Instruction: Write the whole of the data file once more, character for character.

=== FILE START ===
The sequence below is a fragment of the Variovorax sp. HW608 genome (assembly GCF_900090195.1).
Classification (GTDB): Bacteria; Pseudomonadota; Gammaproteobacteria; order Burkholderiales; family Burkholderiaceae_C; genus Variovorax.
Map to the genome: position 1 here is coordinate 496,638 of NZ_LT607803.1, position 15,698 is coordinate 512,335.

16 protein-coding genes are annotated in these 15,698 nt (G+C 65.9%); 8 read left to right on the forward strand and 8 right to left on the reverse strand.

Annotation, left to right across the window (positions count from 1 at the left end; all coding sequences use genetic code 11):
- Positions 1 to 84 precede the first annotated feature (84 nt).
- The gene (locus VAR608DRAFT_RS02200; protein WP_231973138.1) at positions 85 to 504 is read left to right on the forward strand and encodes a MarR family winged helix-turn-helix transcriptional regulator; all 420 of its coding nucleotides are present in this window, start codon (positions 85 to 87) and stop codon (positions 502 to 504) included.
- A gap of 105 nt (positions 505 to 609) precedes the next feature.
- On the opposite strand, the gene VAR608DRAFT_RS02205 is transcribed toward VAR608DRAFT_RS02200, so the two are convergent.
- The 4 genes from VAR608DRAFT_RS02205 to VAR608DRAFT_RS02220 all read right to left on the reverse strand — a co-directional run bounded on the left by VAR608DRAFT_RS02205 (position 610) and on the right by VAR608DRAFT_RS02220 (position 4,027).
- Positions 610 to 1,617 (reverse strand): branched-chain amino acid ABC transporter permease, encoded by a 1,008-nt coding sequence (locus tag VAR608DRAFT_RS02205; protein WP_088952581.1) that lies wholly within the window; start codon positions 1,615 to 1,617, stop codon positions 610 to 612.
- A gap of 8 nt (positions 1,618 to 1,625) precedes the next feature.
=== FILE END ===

The sequence below is a fragment of the Variovorax sp. HW608 genome (assembly GCF_900090195.1).
Classification (GTDB): Bacteria; Pseudomonadota; Gammaproteobacteria; order Burkholderiales; family Burkholderiaceae_C; genus Variovorax.
Map to the genome: position 1 here is coordinate 496,638 of NZ_LT607803.1, position 15,698 is coordinate 512,335.

16 protein-coding genes are annotated in these 15,698 nt (G+C 65.9%); 8 read left to right on the forward strand and 8 right to left on the reverse strand.

Annotation, left to right across the window (positions count from 1 at the left end; all coding sequences use genetic code 11):
- Positions 1 to 84 precede the first annotated feature (84 nt).
- The gene (locus VAR608DRAFT_RS02200; protein WP_231973138.1) at positions 85 to 504 is read left to right on the forward strand and encodes a MarR family winged helix-turn-helix transcriptional regulator; all 420 of its coding nucleotides are present in this window, start codon (positions 85 to 87) and stop codon (positions 502 to 504) included.
- A gap of 105 nt (positions 505 to 609) precedes the next feature.
- On the opposite strand, the gene VAR608DRAFT_RS02205 is transcribed toward VAR608DRAFT_RS02200, so the two are convergent.
- The 4 genes from VAR608DRAFT_RS02205 to VAR608DRAFT_RS02220 all read right to left on the reverse strand — a co-directional run bounded on the left by VAR608DRAFT_RS02205 (position 610) and on the right by VAR608DRAFT_RS02220 (position 4,027).
- Positions 610 to 1,617 (reverse strand): branched-chain amino acid ABC transporter permease, encoded by a 1,008-nt coding sequence (locus tag VAR608DRAFT_RS02205; protein WP_088952581.1) that lies wholly within the window; start codon positions 1,615 to 1,617, stop codon positions 610 to 612.
- A gap of 8 nt (positions 1,618 to 1,625) precedes the next feature.